Fosdem Argon7
2004 Edition Free and Open Source Software Developer's European Meeting


2003-12-28 - Denis Oliver Kropp


An interview conducted by Alain Buret
FOSDEM - First and traditional question : Please present yourself ...

Denis Oliver Kropp - I'm a 22 year old developer from Berlin working for a company developing software for digital television (Convergence GmbH).
Graphics and video hardware has always been fascinating me the most. I made my first experience with graphics programming under Windows, using OpenGL and later on DirectX.
Together with Andreas Hundt I started development of ClanBomber, using ClanLib for Linux and Windows. During that time I switched to Linux completely after I got my BTTV working. But I realized that graphics support in general wasn't very good, so I've put some effort into ClanLib's Linux support, adding a GGI and a native FBDev backend. Both of them haven't been satisfactory enough. At this time I studied the Matrox framebuffer driver to see if the console acceleration could also be used in user space for games etc.
The relevant information for getting register access from user space had been in GGI. Their FBDev backend had special Matrox support, but it was very limited. Copying areas within the screen couldn't fully accelerate a game with a lot of graphics. After downloading the great hardware documentation from Matrox, I added acceleration to ClanLib's FBDev backend.
It had a very primitive way of allocating offscreen video memory to blit all kinds of sprites and other graphics. I got ClanBomber running completely hardware accelerated on the frame buffer using the texture mapping unit for stretched blits. It was incredible to see the game at 700 frames per second!

HFOSDEM - ow and when did you start looking at DirectFB ?

Denis Oliver Kropp - In May 2000 Andi and me got a development position at Convergence. Our job was to implement all graphics related parts of the MHP (Multimedia Home Platform) specification. It's a standard for interactive television by the DVB consortium, consisting of a bunch of Java APIs that can be used by broadcasted applications.
The core graphics API is AWT, but the DVB made extensions for alpha blended graphics operations (similar to those JDK 1.2). Another big part is the HAVi API which is used to manage background, video and graphics layers.
It also defines windows with an alpha channel (for blending the graphics layer with the video layer).

As there was no existing API to fit the requirements, DirectFB was born in July 2000. With my experience in mind, we designed DirectFB to be a library on top of the Linux frame buffer device, providing a sophisticated API for graphics acceleration, display layers and windows. Though it's just a library, it can be seen as a complete sub system for graphics and input.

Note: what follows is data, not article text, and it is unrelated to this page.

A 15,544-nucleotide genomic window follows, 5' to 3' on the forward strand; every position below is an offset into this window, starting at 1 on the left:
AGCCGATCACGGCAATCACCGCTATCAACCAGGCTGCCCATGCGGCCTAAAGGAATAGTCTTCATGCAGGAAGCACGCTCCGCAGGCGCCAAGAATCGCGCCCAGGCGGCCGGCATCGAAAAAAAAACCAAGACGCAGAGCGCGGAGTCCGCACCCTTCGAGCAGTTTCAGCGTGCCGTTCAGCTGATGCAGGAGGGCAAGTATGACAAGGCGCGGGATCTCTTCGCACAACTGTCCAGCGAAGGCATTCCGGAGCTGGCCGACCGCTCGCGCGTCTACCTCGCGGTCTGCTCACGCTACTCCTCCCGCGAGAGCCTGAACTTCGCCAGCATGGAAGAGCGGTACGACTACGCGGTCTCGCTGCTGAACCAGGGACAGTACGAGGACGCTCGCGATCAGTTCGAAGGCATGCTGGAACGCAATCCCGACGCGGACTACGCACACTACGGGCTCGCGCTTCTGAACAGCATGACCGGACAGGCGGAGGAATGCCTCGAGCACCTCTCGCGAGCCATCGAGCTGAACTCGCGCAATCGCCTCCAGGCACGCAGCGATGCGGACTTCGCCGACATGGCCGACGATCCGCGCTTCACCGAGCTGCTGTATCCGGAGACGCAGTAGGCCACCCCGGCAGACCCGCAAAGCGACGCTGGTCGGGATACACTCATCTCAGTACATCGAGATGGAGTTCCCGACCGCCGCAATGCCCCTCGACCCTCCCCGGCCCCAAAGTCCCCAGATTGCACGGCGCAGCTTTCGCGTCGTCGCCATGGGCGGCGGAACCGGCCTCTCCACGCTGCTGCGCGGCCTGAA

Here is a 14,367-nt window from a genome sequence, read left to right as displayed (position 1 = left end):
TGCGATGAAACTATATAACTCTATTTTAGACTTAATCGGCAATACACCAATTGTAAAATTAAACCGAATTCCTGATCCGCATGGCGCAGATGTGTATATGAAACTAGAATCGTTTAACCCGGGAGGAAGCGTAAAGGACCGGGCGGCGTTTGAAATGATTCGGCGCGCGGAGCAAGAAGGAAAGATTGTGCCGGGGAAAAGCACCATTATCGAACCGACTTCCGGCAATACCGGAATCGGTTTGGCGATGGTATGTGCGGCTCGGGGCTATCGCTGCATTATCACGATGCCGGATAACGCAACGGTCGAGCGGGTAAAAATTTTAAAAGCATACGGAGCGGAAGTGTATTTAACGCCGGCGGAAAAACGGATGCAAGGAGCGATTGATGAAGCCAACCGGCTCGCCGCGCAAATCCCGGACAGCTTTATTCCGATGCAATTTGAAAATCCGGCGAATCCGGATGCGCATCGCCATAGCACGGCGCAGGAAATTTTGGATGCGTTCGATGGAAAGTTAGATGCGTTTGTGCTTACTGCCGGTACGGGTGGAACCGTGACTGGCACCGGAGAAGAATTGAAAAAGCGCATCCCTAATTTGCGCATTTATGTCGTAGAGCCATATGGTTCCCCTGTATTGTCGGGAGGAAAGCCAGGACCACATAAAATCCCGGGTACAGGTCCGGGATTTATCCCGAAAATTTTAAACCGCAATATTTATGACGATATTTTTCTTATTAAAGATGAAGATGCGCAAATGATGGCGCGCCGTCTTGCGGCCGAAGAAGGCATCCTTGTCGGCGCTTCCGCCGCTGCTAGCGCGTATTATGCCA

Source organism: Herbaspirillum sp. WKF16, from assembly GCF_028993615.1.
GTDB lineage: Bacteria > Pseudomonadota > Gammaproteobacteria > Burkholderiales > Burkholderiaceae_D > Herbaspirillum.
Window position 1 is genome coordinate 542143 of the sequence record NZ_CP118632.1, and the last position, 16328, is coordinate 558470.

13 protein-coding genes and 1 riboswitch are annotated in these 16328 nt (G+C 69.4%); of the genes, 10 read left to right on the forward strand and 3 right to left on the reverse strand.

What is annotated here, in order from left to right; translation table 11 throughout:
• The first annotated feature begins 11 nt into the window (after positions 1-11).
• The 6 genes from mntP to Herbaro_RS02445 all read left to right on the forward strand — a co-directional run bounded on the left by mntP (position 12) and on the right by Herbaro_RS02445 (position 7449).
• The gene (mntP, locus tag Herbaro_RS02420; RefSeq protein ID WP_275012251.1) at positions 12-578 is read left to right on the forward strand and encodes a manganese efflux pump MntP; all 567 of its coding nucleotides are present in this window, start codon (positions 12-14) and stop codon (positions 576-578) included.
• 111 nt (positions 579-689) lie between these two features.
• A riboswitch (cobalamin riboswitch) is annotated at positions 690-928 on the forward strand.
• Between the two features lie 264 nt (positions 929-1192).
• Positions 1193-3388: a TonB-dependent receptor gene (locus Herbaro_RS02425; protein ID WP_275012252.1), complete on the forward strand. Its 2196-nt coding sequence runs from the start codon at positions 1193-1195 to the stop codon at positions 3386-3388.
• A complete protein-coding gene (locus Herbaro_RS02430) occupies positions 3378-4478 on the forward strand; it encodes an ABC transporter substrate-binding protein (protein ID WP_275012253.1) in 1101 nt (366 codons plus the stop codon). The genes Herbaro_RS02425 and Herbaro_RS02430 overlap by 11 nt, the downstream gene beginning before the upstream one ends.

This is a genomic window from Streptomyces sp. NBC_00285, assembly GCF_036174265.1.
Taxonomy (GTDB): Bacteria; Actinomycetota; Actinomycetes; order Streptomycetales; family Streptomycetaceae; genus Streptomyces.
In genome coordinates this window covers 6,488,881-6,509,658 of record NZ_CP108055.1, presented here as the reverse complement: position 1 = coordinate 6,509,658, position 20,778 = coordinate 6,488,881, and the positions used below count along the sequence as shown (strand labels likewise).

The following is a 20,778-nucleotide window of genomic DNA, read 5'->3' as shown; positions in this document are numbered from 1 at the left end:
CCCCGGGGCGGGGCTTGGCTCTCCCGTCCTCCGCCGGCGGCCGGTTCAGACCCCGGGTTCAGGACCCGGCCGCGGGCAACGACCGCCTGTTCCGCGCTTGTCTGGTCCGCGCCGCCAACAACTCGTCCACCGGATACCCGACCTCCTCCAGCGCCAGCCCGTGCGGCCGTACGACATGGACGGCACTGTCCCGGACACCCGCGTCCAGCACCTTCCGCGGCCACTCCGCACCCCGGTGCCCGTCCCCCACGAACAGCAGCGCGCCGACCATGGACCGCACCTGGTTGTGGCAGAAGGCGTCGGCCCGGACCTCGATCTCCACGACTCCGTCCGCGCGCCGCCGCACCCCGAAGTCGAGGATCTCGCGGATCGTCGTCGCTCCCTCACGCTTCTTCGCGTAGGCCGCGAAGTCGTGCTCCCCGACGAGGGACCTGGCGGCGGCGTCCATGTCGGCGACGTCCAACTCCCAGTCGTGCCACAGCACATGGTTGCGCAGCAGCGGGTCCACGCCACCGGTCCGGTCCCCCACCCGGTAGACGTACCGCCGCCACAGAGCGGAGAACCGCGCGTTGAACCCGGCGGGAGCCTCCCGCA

Featuring hardware accelerated alpha blended window management in 2000, we've been working on DirectFB being one solution for embedded and desktop systems. I always knew that some day a lot of people would use DirectFB.
The vision of a fully accelerated desktop running all kinds of applications or games with advanced features like alpha blending and anti aliased fonts is coming true. Today, the multi application core of DirectFB allows to run any number of distinct applications simultaneously.
You can run native applications like DFBTerm, all X11 based applications via XDirectFB, play games using SDL on DirectFB, watch movies on the TV-Out using mplayer's dfbmga backend (while still using other applications on the first head).
The adaption of DRI added hardware accelerated OpenGL with seemless integration into the framework, e.g. you can render into alpha blended windows which can be moved around. A lot of these things are shown on our screenshot page.

FOSDEM - What do you think about the X consortium ? Too big, too slow ?

Denis Oliver Kropp - I don't really care about the X consortium, so I can't tell.

FOSDEM - How do you see the future X evolution compared to DirectFB evolution ?

Denis Oliver Kropp - First, I want to eliminate the misunderstanding that DirectFB should be a replacement for X11 which is just a protocol for remote graphics, input and window management. X11 nicely fits on top of DirectFB, see XDirectFB. What's missing in DirectFB is the concept of a window manager and other high level components of a desktop (apart from graphics and input). These will be added in the near future without loosing scalability.
Another issue is the availability of drivers. There are many drivers already, but the only full featured drivers are for Matrox and VIAs EPIA-M (CLE266). I expect the Radeon driver to become the third.
Following the development of new X extensions like the external compositing manager, one can see that X and DirectFB are making steps towards each other.

FOSDEM - Do you interact with other projects like Fresco ?

Denis Oliver Kropp - I followed Fresco's development very early when it was called Berlin, but I had been too busy with DirectFB and lost it.

FOSDEM - Introduce in few words what you're going to talk about during your
presentation ...

Denis Oliver Kropp - Many people ask what DirectFB really is. I will answer that question and give everyone a chance to experience the world of DirectFB. My goal is to captivate the audience demonstrating and explaining all fascinating things about DirectFB. It will be a mix of exciting demos and explanations of the underlying architecture. I'm sure that nobody will be bored... ;)

FOSDEM - What are you expecting from your talk at FOSDEM and from the interactions with other developers present at the event?

Denis Oliver Kropp - I expect a better understanding of DirectFB and hope that more developers will join us.


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